Both the rotational and vibrational modes are quantized, requiring a minimum temperature to be activated.[7] The "rotational temperature" to activate the rotational degrees of freedom is less than 100 K for many gases. For N2 and O2, it is less than 3 K.[1] The "vibrational temperature" necessary for substantial vibration is between 103 K and 104 K, 3521 K for N2 and 2156 K for O2.[1] Typical atmospheric temperatures are not high enough to activate vibration in N2 and O2, which comprise most of the atmosphere. (See the next figure.) However, the much less abundant greenhouse gases keep the troposphere warm by absorbing infrared from the Earth's surface, which excites their vibrational modes.[8] Much of this energy is reradiated back to the surface in the infrared through the "greenhouse effect."

Because room temperature (≈298 K) is over the typical rotational temperature but lower than the typical vibrational temperature, only the translational and rotational degrees of freedom contribute, in equal amounts, to the heat capacity ratio. This is why γ5/3 for monatomic gases and γ7/5 for diatomic gases at room temperature.[1]

Graph of the specific heat of dry air at constant volume, cv, as a function of temperature numerical values are taken from the table at Air - Specific Heat at Constant Pressure and Varying Temperature.[9] Those values have units of J/(K kg), so reference lines at plotted (5/2) Rd and (7/2) Rd, where Rd = Rd/M is the gas constant for dry air, R = 8.314 J/(K mol) is the universal gas constant, and Md = 28.965369 g/mol is the molar mass of dry air.[10] At T = 140, 160, 200, 220, 320, 340, 360, 380 K, cv = 718.4, 717.2, 716.3, 716.3, 719.2, 720.6, 722.3, 724.3 J/(K kg). Thus, for 140 K < T < 360 K, cv differs from (5/2) Rd by less than 1%.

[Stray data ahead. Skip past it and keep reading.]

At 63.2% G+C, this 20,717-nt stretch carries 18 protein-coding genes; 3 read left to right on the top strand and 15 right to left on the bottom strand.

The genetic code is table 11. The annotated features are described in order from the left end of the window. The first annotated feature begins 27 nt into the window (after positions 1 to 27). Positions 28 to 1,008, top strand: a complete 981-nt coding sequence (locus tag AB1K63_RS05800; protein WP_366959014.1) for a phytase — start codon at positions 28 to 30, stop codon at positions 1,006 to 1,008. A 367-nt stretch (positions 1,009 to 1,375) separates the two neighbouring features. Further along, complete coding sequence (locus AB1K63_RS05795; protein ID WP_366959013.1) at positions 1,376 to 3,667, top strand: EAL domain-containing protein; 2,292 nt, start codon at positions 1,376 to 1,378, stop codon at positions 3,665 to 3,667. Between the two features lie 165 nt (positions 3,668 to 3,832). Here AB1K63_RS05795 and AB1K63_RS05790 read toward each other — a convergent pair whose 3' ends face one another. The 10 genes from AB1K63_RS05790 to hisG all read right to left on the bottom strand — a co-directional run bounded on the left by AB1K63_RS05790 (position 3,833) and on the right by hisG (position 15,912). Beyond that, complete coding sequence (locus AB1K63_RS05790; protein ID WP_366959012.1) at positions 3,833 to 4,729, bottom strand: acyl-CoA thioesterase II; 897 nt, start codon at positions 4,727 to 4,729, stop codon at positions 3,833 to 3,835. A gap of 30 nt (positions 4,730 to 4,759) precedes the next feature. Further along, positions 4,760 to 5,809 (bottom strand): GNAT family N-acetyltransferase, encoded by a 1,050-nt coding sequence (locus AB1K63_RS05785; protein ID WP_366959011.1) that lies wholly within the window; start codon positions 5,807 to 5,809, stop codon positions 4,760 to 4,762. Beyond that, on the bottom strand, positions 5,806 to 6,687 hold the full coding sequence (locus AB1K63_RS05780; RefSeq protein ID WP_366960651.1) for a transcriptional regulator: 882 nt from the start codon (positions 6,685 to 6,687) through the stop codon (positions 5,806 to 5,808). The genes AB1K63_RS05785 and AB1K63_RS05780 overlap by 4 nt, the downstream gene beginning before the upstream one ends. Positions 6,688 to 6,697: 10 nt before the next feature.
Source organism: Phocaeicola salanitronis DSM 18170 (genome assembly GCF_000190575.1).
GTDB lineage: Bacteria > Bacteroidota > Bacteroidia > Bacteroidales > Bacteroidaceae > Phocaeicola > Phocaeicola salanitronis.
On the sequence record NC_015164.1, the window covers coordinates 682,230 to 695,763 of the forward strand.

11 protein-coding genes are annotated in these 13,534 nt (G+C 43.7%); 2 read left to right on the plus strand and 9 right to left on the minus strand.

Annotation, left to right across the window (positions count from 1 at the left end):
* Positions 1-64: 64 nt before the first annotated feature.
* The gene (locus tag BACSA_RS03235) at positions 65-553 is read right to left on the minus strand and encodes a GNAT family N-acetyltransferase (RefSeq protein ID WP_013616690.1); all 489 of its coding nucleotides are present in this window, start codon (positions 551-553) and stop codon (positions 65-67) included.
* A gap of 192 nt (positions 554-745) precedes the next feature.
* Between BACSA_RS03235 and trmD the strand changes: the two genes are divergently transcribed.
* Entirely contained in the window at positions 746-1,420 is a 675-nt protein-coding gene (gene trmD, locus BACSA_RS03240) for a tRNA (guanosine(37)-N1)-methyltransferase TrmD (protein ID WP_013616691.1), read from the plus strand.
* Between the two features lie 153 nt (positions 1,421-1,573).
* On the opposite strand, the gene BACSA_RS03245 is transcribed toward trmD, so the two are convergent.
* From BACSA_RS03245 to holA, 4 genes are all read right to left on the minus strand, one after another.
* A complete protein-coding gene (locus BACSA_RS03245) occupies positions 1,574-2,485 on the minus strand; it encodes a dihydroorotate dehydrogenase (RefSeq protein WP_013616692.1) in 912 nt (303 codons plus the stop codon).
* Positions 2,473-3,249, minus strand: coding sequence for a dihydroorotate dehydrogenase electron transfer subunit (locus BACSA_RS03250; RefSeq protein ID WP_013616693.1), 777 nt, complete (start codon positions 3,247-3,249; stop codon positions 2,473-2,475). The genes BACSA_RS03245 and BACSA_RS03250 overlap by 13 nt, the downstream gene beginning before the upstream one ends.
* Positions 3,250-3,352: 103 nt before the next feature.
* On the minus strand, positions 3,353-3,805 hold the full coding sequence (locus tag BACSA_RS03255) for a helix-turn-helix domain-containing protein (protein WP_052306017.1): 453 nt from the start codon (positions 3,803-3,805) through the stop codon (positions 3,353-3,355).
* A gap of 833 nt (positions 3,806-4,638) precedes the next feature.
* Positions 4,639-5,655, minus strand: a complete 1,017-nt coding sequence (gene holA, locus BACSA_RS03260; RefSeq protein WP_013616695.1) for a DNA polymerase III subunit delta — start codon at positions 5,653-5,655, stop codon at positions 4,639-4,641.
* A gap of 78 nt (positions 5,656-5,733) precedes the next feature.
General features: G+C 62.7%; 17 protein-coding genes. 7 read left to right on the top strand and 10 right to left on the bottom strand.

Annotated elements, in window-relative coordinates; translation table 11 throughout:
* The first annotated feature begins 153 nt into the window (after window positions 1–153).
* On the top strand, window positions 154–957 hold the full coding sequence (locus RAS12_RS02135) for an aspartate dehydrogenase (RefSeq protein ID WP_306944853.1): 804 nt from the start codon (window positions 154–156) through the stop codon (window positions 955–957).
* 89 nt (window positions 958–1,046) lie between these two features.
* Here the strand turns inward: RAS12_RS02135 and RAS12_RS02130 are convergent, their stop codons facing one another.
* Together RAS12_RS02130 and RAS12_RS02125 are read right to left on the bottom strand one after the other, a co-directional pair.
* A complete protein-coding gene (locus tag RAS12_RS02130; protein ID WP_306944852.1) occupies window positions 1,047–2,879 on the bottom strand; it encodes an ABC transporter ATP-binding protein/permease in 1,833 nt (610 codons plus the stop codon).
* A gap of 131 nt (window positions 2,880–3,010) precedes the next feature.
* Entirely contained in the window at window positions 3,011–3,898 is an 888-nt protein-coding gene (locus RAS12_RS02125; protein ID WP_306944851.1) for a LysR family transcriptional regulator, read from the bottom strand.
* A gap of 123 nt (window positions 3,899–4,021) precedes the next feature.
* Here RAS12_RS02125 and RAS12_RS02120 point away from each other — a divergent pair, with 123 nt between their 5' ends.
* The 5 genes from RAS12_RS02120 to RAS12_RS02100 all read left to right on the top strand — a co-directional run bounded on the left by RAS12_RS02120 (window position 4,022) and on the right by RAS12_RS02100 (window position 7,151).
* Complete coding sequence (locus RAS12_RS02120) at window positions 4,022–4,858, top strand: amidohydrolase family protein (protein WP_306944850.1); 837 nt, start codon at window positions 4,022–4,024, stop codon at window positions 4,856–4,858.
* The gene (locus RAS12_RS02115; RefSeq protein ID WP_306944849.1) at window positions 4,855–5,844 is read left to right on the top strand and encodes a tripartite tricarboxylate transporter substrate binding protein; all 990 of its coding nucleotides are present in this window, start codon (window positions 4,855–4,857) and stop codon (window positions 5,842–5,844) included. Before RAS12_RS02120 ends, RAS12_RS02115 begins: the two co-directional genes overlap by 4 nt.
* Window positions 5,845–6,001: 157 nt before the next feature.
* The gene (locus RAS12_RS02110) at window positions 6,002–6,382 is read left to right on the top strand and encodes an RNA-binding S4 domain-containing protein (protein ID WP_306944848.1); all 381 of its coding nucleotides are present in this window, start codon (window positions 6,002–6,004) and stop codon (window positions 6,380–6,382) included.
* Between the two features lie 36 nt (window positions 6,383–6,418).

Since the air is dominated by diatomic gases (with nitrogen and oxygen contributing about 99%), its molar internal energy is close to cv T = (5/2)RT, determined by the 5 degrees of freedom exhibited by diatomic gases.[citation needed][11][circular reference] See the graph at right. For 140 K < T < 380 K, cv differs from (5/2) Rd by less than 1%. Only at temperatures well above temperatures in the troposphere and stratosphere do some molecules have enough energy to activate the vibrational modes of N2 and O2. The specific heat at constant volume, cv, increases slowly toward (7/2) R as temperature increases above T = 400 K, where cv is 1.3% above (5/2) Rd = 717.5 J/(K kg).

Component degrees of freedom for N atoms (3N total coordinate motions)
Monatomic Linear molecules Non-linear molecules
Translation (x, y, and z) 3 3 3
Rotation (x, y, and z) 0 2 3
Vibration (high temperature) 0 2 (3N − 5) 2 (3N − 6)

Counting the minimum number of co-ordinates to specify a position


One can also count degrees of freedom using the minimum number of coordinates required to specify a position. This is done as follows:

  1. For a single particle we need 2 coordinates in a 2-D plane to specify its position and 3 coordinates in 3-D space. Thus its degree of freedom in a 3-D space is 3.
  2. For a body consisting of 2 particles (ex. a diatomic molecule) in a 3-D space with constant distance between them (let's say d) we can show (below) its degrees of freedom to be 5.

Let's say one particle in this body has coordinate (x1, y1, z1) and the other has coordinate (x2, y2, z2) with z2 unknown. Application of the formula for distance between two coordinates


results in one equation with one unknown, in which we can solve for z2. One of x1, x2, y1, y2, z1, or z2 can be unknown.

Contrary to the classical equipartition theorem, at room temperature, the vibrational motion of molecules typically makes negligible contributions to the heat capacity. This is because these degrees of freedom are frozen because the spacing between the energy eigenvalues exceeds the energy corresponding to ambient temperatures (kBT).[1]

Independent degrees of freedom


The set of degrees of freedom X1, ... , XN of a system is independent if the energy associated with the set can be written in the following form:


where Ei is a function of the sole variable Xi.